Of course, there is a simple reason why these hypocrisies are so prevalent. When conservatives lambasted the divorces of Stevenson and Rockefeller, the anti-war positions of Kerry, or the birthplace of Obama, what they were really attacking was the cultural ethos each of those candidates seemed to represent in their minds. Because Stevenson and Rockefeller were outspokenly liberal on domestic issues, social conservatives were quick to jump on their unsuccessful marriages as proof that they were fundamentally immoral individuals. Similarly, because Kerry rose to national prominence as a heroic Vietnam War veteran who spoke out against the war to the Senate after returning home, it was inevitable that the post-9/11 GOP would find a way to attack his patriotism and steadfastness.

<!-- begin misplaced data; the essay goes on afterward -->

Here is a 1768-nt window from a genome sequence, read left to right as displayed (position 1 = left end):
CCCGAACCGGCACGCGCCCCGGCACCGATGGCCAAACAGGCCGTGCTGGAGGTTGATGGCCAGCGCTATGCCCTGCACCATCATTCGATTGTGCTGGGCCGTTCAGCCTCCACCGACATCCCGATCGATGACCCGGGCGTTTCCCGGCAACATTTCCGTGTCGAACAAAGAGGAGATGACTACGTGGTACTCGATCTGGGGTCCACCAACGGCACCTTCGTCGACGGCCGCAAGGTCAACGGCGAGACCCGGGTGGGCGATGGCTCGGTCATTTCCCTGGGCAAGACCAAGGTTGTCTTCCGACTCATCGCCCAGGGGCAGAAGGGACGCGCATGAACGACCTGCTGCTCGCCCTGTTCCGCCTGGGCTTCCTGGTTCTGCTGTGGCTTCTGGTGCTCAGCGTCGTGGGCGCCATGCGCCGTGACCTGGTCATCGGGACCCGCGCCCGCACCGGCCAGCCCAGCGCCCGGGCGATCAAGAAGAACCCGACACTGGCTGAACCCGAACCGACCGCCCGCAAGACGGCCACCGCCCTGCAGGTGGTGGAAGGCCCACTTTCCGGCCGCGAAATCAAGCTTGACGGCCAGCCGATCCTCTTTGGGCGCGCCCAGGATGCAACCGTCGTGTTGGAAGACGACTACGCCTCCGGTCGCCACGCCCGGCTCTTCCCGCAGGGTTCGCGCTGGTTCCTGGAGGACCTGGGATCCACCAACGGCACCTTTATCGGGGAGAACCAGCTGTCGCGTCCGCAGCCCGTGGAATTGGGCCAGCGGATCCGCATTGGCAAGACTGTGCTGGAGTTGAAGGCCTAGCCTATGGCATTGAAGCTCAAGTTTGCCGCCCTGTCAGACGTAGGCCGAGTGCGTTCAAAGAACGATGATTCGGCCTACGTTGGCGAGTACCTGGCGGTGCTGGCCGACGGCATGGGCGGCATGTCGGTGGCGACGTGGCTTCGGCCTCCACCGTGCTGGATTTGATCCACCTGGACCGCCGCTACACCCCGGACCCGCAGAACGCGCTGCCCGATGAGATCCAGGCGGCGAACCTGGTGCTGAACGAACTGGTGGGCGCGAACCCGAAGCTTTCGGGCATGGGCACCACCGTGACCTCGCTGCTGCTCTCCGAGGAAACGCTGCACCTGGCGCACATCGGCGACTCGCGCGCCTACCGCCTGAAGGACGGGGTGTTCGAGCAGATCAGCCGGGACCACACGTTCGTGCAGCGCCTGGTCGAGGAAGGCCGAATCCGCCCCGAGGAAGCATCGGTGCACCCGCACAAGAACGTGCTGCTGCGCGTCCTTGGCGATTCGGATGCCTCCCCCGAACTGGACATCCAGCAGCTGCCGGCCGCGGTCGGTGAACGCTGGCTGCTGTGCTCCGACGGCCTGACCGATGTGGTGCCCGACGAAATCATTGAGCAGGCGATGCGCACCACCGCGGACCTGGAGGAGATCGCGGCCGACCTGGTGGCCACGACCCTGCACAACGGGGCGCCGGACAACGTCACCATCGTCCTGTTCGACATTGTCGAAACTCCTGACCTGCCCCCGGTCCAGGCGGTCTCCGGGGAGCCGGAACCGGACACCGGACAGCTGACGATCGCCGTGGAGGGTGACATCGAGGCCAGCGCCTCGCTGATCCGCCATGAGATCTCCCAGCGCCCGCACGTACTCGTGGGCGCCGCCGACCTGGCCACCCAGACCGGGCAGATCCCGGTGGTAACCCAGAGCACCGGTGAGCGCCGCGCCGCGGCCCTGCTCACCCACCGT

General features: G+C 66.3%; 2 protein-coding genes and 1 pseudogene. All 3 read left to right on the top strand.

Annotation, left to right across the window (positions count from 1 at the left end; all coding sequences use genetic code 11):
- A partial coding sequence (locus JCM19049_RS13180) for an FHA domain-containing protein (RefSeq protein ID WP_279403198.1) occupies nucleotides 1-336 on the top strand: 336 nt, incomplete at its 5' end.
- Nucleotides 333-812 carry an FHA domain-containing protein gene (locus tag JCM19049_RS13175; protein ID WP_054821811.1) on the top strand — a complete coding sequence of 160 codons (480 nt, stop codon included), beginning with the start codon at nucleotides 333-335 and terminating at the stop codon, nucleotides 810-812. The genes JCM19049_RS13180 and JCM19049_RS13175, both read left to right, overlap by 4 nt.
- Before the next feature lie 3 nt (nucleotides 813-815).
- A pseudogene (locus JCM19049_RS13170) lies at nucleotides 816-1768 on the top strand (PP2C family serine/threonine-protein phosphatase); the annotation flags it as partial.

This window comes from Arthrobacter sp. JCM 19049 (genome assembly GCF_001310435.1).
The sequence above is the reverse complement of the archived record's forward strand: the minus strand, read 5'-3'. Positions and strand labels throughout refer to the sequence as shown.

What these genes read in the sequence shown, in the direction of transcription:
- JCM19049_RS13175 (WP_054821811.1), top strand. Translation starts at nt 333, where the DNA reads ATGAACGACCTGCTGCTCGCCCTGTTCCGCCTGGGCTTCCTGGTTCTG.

With Obama and birtherism, meanwhile, the underlying issue has always been a racial one. As a 2011 study in the Journal of Experimental Social Psychology put it, “the influence of racial prejudice in contemporary U.S. society is typically manifested in subtle, indirect forms of bias. Due to prevailing norms of equality, most whites attempt to avoid appearing biased in their evaluations of blacks, in part because of a genuine desire to live up to their egalitarian standards, but also because of concern regarding social censure.”

Consequently, conservatives who felt that an African American was somehow inherently illegitimate as a president couldn’t comfortably declare as much in the open political market. By focusing on a conspiracy theory that cast the president as quite literally un-American—regardless of how self-evidently absurd that conspiracy theory might be—they could tap into their emotional distrust of America’s first black president without seeming overtly racist.